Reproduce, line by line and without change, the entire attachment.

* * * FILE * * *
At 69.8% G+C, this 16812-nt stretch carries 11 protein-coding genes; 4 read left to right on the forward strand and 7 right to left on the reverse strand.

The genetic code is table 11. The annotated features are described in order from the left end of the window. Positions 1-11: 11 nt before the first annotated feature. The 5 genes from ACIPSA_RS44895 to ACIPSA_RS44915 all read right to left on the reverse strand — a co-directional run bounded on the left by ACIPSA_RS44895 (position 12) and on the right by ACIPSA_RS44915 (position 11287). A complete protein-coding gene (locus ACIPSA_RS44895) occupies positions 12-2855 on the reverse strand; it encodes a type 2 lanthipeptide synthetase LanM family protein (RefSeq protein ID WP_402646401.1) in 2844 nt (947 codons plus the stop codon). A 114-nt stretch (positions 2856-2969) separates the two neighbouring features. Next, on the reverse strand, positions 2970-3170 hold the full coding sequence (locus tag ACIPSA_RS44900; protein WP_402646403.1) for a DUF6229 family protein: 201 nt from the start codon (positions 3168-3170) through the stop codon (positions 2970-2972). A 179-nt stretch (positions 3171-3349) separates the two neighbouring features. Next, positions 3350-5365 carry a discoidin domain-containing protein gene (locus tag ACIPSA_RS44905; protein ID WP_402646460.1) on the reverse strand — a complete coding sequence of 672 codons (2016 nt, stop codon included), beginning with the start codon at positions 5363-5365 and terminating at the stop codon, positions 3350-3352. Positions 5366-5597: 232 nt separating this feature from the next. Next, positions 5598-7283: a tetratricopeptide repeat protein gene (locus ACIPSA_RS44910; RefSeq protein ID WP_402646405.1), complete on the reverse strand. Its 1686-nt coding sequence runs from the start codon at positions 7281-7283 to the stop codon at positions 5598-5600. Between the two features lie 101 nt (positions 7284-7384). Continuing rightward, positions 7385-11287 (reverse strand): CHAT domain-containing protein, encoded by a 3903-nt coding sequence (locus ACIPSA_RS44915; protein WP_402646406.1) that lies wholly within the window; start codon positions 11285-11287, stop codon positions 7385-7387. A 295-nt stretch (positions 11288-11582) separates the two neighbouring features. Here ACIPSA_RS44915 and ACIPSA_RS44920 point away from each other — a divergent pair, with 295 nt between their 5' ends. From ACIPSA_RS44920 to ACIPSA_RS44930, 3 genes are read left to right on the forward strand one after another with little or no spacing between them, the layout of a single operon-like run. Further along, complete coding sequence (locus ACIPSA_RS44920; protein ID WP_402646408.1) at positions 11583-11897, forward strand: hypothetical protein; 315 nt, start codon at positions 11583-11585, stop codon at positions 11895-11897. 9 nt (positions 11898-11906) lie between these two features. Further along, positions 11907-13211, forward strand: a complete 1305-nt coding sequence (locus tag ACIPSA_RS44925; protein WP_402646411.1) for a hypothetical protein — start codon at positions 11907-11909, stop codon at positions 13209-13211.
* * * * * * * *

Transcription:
At 69.8% G+C, this 16812-nt stretch carries 11 protein-coding genes; 4 read left to right on the forward strand and 7 right to left on the reverse strand.

The genetic code is table 11. The annotated features are described in order from the left end of the window. Positions 1-11: 11 nt before the first annotated feature. The 5 genes from ACIPSA_RS44895 to ACIPSA_RS44915 all read right to left on the reverse strand — a co-directional run bounded on the left by ACIPSA_RS44895 (position 12) and on the right by ACIPSA_RS44915 (position 11287). A complete protein-coding gene (locus ACIPSA_RS44895) occupies positions 12-2855 on the reverse strand; it encodes a type 2 lanthipeptide synthetase LanM family protein (RefSeq protein ID WP_402646401.1) in 2844 nt (947 codons plus the stop codon). A 114-nt stretch (positions 2856-2969) separates the two neighbouring features. Next, on the reverse strand, positions 2970-3170 hold the full coding sequence (locus tag ACIPSA_RS44900; protein WP_402646403.1) for a DUF6229 family protein: 201 nt from the start codon (positions 3168-3170) through the stop codon (positions 2970-2972). A 179-nt stretch (positions 3171-3349) separates the two neighbouring features. Next, positions 3350-5365 carry a discoidin domain-containing protein gene (locus tag ACIPSA_RS44905; protein ID WP_402646460.1) on the reverse strand — a complete coding sequence of 672 codons (2016 nt, stop codon included), beginning with the start codon at positions 5363-5365 and terminating at the stop codon, positions 3350-3352. Positions 5366-5597: 232 nt separating this feature from the next. Next, positions 5598-7283: a tetratricopeptide repeat protein gene (locus ACIPSA_RS44910; RefSeq protein ID WP_402646405.1), complete on the reverse strand. Its 1686-nt coding sequence runs from the start codon at positions 7281-7283 to the stop codon at positions 5598-5600. Between the two features lie 101 nt (positions 7284-7384). Continuing rightward, positions 7385-11287 (reverse strand): CHAT domain-containing protein, encoded by a 3903-nt coding sequence (locus ACIPSA_RS44915; protein WP_402646406.1) that lies wholly within the window; start codon positions 11285-11287, stop codon positions 7385-7387. A 295-nt stretch (positions 11288-11582) separates the two neighbouring features. Here ACIPSA_RS44915 and ACIPSA_RS44920 point away from each other — a divergent pair, with 295 nt between their 5' ends. From ACIPSA_RS44920 to ACIPSA_RS44930, 3 genes are read left to right on the forward strand one after another with little or no spacing between them, the layout of a single operon-like run. Further along, complete coding sequence (locus ACIPSA_RS44920; protein ID WP_402646408.1) at positions 11583-11897, forward strand: hypothetical protein; 315 nt, start codon at positions 11583-11585, stop codon at positions 11895-11897. 9 nt (positions 11898-11906) lie between these two features. Further along, positions 11907-13211, forward strand: a complete 1305-nt coding sequence (locus tag ACIPSA_RS44925; protein WP_402646411.1) for a hypothetical protein — start codon at positions 11907-11909, stop codon at positions 13209-13211.